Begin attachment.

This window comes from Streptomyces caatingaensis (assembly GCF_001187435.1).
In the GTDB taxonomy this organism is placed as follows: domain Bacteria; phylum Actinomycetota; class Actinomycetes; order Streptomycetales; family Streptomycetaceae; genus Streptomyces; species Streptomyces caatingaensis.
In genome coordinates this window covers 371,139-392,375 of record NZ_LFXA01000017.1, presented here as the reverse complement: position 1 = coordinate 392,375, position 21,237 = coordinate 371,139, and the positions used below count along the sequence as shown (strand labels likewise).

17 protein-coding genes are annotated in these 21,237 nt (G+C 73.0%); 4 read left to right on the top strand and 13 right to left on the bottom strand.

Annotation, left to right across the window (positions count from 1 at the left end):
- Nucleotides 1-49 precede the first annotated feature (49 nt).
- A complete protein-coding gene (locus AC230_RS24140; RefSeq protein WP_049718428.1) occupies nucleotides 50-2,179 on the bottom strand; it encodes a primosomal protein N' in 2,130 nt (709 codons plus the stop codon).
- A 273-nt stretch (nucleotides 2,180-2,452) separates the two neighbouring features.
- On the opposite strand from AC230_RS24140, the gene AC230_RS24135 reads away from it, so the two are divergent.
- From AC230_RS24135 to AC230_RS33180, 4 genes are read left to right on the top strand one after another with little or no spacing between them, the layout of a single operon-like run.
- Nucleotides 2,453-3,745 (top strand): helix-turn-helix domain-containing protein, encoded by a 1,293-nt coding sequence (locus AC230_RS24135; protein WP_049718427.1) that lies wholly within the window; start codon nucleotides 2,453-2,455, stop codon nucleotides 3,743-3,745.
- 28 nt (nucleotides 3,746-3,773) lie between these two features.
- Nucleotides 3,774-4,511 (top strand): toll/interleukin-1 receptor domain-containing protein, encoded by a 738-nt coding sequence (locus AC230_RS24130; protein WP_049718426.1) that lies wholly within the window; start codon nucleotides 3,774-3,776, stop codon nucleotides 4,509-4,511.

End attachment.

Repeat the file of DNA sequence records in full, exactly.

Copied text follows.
This window comes from Streptomyces caatingaensis (assembly GCF_001187435.1).
In the GTDB taxonomy this organism is placed as follows: domain Bacteria; phylum Actinomycetota; class Actinomycetes; order Streptomycetales; family Streptomycetaceae; genus Streptomyces; species Streptomyces caatingaensis.
In genome coordinates this window covers 371,139-392,375 of record NZ_LFXA01000017.1, presented here as the reverse complement: position 1 = coordinate 392,375, position 21,237 = coordinate 371,139, and the positions used below count along the sequence as shown (strand labels likewise).

17 protein-coding genes are annotated in these 21,237 nt (G+C 73.0%); 4 read left to right on the top strand and 13 right to left on the bottom strand.

Annotation, left to right across the window (positions count from 1 at the left end):
- Nucleotides 1-49 precede the first annotated feature (49 nt).
- A complete protein-coding gene (locus AC230_RS24140; RefSeq protein WP_049718428.1) occupies nucleotides 50-2,179 on the bottom strand; it encodes a primosomal protein N' in 2,130 nt (709 codons plus the stop codon).
- A 273-nt stretch (nucleotides 2,180-2,452) separates the two neighbouring features.
- On the opposite strand from AC230_RS24140, the gene AC230_RS24135 reads away from it, so the two are divergent.
- From AC230_RS24135 to AC230_RS33180, 4 genes are read left to right on the top strand one after another with little or no spacing between them, the layout of a single operon-like run.
- Nucleotides 2,453-3,745 (top strand): helix-turn-helix domain-containing protein, encoded by a 1,293-nt coding sequence (locus AC230_RS24135; protein WP_049718427.1) that lies wholly within the window; start codon nucleotides 2,453-2,455, stop codon nucleotides 3,743-3,745.
- 28 nt (nucleotides 3,746-3,773) lie between these two features.
- Nucleotides 3,774-4,511 (top strand): toll/interleukin-1 receptor domain-containing protein, encoded by a 738-nt coding sequence (locus AC230_RS24130; protein WP_049718426.1) that lies wholly within the window; start codon nucleotides 3,774-3,776, stop codon nucleotides 4,509-4,511.